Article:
Our bank won't give us a mortgage. Will anyone help?

7 September 2016


My husband and I are ‘mortgage misfits’. We are over 50, self-employed and buy-to-let (BTL) landlords. Our bank has rejected our mortgage application.

We are very disappointed in the bank as we only required a mortgage of less than 20% loan to value (LTV) and although we have credit card debts, we also have savings, which would eradicate 90% of the debts. We have already paid off a loan and one credit card.

But this made no difference and the bank has said it won’t lend us any amount. We are reluctant to pay off the rest of our debts with savings, as we may need them should we decide to move.

At the moment, we don’t want to move because of all of the costs incurred. We are considering selling one of our BTL properties, but would rather not because we view them as are our future pensions. Will someone else provide us with the small mortgage we need?



The first step you need to take is to try to find out exactly why your bank isn’t happy to lend to you.

A single credit search won’t necessarily damage your credit score, though if the reason for the decline was an already low score it won’t help. If that’s the case, it’s worth getting a copy of your credit file to understand what it shows and what you may be able to do to improve it. That’s easily done online through sites such as Checkmyfile.co.uk or Noddle.co.uk.


Many of the smaller building societies do not credit score, so they could be worth approaching. If you’ve had credit difficulties in the past, there are some specialist lenders, which may be able to help, though interest rates will be substantially higher than high street lenders offer.

You mention credit card debts, so affordability could also be an issue. Although you have savings, unless debts are actually cleared, repaying them will still be taken as a monthly commitment. So the lender may have felt additional borrowing would take your monthly outgoings beyond their comfort level.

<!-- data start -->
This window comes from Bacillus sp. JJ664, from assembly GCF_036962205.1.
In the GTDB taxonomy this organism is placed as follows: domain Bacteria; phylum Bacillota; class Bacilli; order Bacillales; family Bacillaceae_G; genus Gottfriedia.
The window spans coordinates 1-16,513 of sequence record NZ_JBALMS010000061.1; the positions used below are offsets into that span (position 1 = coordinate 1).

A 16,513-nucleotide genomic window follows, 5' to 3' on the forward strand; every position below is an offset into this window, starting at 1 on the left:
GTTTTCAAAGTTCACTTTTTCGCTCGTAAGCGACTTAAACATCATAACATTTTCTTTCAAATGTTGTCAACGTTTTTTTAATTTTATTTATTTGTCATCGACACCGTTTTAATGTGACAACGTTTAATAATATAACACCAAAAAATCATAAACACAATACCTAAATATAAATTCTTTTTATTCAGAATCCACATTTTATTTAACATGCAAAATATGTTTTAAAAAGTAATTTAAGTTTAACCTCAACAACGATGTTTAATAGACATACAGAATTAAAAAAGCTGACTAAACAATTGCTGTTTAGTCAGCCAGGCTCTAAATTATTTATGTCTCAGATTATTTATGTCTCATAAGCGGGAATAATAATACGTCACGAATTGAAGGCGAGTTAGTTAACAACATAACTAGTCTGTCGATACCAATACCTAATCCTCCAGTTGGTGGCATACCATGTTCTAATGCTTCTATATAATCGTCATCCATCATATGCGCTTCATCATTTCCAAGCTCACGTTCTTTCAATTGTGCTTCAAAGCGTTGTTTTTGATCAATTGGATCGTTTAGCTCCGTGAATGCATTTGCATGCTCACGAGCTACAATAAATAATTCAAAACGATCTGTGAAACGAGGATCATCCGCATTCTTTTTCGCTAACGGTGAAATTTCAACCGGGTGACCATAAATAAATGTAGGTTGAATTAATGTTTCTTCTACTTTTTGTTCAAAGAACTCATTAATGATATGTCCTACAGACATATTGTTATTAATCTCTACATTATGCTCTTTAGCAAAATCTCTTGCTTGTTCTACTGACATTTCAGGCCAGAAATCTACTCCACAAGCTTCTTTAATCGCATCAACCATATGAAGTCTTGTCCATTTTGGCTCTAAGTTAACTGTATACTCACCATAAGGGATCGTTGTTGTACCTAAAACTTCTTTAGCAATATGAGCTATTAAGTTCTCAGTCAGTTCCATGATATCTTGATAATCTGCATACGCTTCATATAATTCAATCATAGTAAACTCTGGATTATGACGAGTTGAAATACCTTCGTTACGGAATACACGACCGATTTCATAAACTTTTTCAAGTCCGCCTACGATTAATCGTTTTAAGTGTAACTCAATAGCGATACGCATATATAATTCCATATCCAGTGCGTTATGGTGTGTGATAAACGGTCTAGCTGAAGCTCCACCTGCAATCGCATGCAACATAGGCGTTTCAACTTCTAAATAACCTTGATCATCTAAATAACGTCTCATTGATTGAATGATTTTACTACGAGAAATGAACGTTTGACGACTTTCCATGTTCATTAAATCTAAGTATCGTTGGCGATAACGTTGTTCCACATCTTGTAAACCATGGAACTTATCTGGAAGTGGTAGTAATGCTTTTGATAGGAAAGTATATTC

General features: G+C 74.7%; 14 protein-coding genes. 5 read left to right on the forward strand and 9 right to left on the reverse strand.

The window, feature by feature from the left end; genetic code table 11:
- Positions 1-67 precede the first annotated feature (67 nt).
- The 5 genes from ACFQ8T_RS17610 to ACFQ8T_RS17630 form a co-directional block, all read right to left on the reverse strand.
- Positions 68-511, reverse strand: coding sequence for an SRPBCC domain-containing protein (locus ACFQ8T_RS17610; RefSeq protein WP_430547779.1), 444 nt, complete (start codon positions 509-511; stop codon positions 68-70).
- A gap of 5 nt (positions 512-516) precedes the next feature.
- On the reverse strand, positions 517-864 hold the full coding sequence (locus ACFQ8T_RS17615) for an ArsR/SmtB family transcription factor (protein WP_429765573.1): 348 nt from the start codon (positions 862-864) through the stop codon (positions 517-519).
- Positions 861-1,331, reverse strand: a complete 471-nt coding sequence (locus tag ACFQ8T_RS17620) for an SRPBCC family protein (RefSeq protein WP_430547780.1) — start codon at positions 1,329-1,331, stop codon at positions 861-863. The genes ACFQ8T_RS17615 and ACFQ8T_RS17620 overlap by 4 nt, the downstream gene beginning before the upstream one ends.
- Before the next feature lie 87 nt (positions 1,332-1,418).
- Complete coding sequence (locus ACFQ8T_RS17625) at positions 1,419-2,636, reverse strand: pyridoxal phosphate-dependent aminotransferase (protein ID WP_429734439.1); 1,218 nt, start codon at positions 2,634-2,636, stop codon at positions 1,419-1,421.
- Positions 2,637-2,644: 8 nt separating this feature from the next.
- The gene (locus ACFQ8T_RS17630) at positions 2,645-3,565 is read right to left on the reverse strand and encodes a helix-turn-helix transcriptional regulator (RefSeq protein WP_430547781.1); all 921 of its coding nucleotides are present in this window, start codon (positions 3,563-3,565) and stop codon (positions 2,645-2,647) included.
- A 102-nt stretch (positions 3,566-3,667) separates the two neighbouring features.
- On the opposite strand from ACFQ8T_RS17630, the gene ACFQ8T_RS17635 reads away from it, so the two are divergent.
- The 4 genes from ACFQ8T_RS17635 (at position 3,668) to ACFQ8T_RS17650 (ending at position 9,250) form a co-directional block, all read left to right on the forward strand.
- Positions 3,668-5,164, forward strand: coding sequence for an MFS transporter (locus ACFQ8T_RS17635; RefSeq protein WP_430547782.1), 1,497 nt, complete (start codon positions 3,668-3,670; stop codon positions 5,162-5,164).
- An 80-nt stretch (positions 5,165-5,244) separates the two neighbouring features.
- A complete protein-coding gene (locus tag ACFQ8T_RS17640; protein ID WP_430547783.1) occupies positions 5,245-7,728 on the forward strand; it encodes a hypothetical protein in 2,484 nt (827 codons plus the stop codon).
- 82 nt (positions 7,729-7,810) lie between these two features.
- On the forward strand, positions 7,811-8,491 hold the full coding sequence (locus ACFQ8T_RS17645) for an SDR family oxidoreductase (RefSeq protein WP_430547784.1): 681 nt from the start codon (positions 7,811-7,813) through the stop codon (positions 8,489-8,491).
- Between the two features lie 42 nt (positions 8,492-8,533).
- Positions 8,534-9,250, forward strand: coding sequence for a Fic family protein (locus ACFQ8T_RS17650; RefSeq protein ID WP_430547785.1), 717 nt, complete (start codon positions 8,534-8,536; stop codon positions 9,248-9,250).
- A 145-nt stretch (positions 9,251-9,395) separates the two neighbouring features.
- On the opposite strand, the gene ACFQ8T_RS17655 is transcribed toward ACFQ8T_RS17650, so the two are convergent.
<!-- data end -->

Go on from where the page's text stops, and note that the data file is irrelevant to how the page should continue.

If there are mortgages on the let properties it could also be that your bank isn’t comfortable with your total amount of borrowing – especially bearing in mind that interest rates could be higher in the future.

However, it’s important to remember that this is about what the lender’s own affordability assessment says, and every lender has a different calculation. So if affordability is the issue, it may be that other lenders would look more favourably on your situation.

There are other possibilities as well: if you are looking for the mortgage to run into retirement, lenders will need to see your pension income is sufficient to support it, not just your current earnings.

Or being self-employed – if you’ve had fluctuating income over the past couple of years, your bank may have taken the lowest figure (worst case scenario) and deemed that not enough.

These are all areas of lending policy that can differ widely between lenders, so there may well be someone out there able to help. It is understandable that you may not want to take a ‘pot luck’ approach and run up yet more credit searches, so it would be worthwhile speaking to a mortgage broker who will be able to assess your situation in detail and discuss it with potential lenders before committing to anything.